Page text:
PM: Nobody gave us a hope that year. Peter King was coaching and he trained the backside off us leading into the finals. Everyone was wondering what he was doing and we ended up beating Jindera in the grand final after coming from fourth. We were all locals with the exception of Graeme Edgar who wasn't a local but he married a local and big Al Winter was out of the army and friends with the Singes. The rest were pretty much kids. I'm looking forward to the 30-year reunion this year.
BK: And that was the only flag you played in?
PM: That one and another in the under-16s. 'Kingy' and I both retired that day. We both ended up playing and coaching again though as it's bloody hard to get it out of your system.
BK: You had some success coaching Border-Walwa too?
PM: It was a great little club up there. I had no intention of coaching as I was running the pub but they convinced me to do it and we won two in a row and lost a third by a few points. I was gutted about that.
BK: What's the most you kicked in a game?
PM: I got 17 against Walbundrie one day and I think most of them were against 'Thomo' (Allan Thomas). Another time I kicked 14 down at Howlong and had the chance to kick our entire score but 'Coke' (Wayne Koehler) went over my head and kicked it to someone else. I was playing on 'Babe' Daly (Wayne) that day and he wasn't very tall which made it hard for him.
BK: I read once you rated Allan Thomas as one of your toughest opponents?
PM: I rucked against him when he was younger and he had a really good leap. In the Ovens and Murray, Bert Tait, Trevor Leslie, Malcolm Ellis and Mark Mills were all good players. Leon Hanel was difficult for Jindera when I played in the forward line and old 'Gambo' (Ian Gambold) at Brock kept me goalless for the first three quarters one day before I kicked three on him in the last.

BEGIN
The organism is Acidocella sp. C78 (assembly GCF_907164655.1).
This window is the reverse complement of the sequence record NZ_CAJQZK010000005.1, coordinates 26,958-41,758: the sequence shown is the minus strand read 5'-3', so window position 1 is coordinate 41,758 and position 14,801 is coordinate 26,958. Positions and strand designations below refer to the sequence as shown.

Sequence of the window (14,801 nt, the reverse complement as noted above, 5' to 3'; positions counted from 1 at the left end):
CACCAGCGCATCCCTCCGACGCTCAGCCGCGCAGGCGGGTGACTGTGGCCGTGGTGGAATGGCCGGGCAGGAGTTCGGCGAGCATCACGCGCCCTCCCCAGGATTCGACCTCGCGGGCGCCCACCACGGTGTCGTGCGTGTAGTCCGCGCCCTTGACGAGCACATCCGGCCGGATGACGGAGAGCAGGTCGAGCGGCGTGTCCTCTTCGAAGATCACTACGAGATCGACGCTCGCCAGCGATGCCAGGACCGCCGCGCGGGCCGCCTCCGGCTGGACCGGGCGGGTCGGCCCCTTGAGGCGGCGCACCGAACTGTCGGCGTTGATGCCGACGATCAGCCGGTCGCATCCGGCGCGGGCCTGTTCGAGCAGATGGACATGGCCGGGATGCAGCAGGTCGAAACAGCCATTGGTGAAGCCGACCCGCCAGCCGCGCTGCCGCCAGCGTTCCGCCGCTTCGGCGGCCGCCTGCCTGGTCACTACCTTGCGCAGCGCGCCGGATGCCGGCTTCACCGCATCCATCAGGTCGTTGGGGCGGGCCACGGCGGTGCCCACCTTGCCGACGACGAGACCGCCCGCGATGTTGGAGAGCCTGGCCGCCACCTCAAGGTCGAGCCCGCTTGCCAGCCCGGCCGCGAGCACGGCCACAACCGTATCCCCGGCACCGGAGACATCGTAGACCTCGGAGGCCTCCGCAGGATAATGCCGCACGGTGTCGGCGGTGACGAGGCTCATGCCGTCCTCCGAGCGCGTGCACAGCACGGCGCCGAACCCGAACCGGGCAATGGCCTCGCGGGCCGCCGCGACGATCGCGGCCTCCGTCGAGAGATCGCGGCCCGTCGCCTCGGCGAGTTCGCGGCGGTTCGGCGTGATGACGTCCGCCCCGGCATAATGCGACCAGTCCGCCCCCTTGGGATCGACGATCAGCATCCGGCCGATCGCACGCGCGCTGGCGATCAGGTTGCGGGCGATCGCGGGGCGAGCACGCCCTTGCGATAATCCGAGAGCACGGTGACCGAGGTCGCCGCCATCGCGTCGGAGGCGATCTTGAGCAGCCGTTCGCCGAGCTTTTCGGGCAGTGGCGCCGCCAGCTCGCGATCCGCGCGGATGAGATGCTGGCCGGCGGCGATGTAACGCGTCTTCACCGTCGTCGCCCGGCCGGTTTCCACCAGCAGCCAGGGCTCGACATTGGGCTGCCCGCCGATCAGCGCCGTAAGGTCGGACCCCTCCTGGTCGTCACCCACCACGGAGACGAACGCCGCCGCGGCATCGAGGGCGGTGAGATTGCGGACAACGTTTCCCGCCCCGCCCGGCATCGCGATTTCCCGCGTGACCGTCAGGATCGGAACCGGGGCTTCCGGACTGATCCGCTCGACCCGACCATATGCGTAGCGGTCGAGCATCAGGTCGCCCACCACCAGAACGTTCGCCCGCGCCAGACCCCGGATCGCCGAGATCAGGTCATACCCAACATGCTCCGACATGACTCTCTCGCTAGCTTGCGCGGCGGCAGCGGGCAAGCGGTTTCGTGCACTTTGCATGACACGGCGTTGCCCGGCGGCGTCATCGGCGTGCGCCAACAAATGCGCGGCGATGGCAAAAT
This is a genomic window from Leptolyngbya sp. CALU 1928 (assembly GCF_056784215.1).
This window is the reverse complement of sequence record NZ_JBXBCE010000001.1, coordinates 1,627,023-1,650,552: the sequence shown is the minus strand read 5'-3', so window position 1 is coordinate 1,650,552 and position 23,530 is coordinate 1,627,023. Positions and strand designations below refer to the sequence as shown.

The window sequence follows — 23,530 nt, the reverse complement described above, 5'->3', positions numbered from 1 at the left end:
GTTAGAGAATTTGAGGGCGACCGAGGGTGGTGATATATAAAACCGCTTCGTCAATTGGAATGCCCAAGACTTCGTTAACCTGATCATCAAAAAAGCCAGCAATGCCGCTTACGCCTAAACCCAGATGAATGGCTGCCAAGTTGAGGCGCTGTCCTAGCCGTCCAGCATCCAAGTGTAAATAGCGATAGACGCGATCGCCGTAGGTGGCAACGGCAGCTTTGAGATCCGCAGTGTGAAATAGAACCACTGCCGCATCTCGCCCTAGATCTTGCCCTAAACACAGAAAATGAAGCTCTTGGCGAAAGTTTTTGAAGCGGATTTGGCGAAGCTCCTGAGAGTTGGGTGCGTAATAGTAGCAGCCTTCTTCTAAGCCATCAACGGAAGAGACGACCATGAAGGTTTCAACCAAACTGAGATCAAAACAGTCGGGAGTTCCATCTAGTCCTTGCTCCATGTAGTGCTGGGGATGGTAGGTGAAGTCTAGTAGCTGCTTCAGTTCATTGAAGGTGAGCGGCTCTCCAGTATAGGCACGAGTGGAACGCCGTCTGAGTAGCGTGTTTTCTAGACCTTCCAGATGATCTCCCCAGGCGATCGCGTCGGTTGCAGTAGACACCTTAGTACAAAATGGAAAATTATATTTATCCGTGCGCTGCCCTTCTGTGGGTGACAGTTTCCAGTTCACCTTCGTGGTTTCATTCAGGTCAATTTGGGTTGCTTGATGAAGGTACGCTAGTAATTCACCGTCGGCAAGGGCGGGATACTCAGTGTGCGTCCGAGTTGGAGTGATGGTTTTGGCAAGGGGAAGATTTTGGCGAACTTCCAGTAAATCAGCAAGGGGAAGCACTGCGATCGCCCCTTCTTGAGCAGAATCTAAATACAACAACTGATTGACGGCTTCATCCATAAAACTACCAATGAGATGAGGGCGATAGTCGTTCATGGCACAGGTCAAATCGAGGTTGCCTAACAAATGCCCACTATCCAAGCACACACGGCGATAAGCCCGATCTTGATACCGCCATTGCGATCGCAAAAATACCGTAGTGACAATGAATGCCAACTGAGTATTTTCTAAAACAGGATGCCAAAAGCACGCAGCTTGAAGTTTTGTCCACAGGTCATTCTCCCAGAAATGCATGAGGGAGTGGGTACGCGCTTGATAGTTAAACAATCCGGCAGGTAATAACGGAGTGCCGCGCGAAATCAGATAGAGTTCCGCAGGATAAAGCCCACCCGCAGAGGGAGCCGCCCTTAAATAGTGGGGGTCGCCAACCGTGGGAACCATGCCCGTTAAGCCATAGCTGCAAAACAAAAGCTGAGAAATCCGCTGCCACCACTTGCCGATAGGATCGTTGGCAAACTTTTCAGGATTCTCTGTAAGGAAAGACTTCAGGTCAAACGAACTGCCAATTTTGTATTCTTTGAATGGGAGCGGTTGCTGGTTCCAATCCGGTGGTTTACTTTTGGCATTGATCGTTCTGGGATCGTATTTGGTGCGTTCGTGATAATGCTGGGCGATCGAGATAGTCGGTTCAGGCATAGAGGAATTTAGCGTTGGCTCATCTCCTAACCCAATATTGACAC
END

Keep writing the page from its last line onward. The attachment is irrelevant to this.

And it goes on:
BK: There was a bit of a story there too wasn't there?
PM: We gave the umpire a lift to the pub after that game because my wife's father, Pat, umpired a fair bit of footy. Sure enough at the league vote count that year I got the three votes. 'Gambo' looked after me though by saying all I did was drive the umpire to the pub and didn't pay him or anything.
BK: You were saying earlier you've heard some funny things come out of coaches' mouths over the years?
PM: For sure. Kenny Roberts, god love him, he was tough and all that sort of stuff but he used to come out with some beauties. We were standing at training one night and he told us to pair up in threes. We just looked at each other and thought this isn't going to work.
BK: And Peter King at Henty?
It was a fair old strain on the family and Sam. I think the AFL has a lot to answer for, I really do.
PM: One day we were out at Osborne playing and 'Kingy' said to Trevor Brooks: 'All I want you to do today is kick five goals'. At three-quarter-time, 'Brookesy' had kicked five and 'Kingy' was looking around to give him a pat on the back. He wasn't there though so 'Kingy' went into the rooms and found him having a shower. 'Brookesy' just pointed that he'd done what he had been asked in kicking five and thought he'd walk off.
BK: 'Kingy' was a hard man on the ground but a real character off it
TD: He tried out-drinking Doug Norton-Smith on the way home from Benalla one night on the bus which was a mistake. I think they had 14 cans and Doug lost his teeth getting off the bus. Then we went to the sports club. Ray Mack, Peter Copley, Ralph (Aalbers), Danny and Pat Murphy and Barry Wise all didn't mind a drop. My dad. Keith, was secretary-manager at the time and he tried to throw us out but I told him he would be right.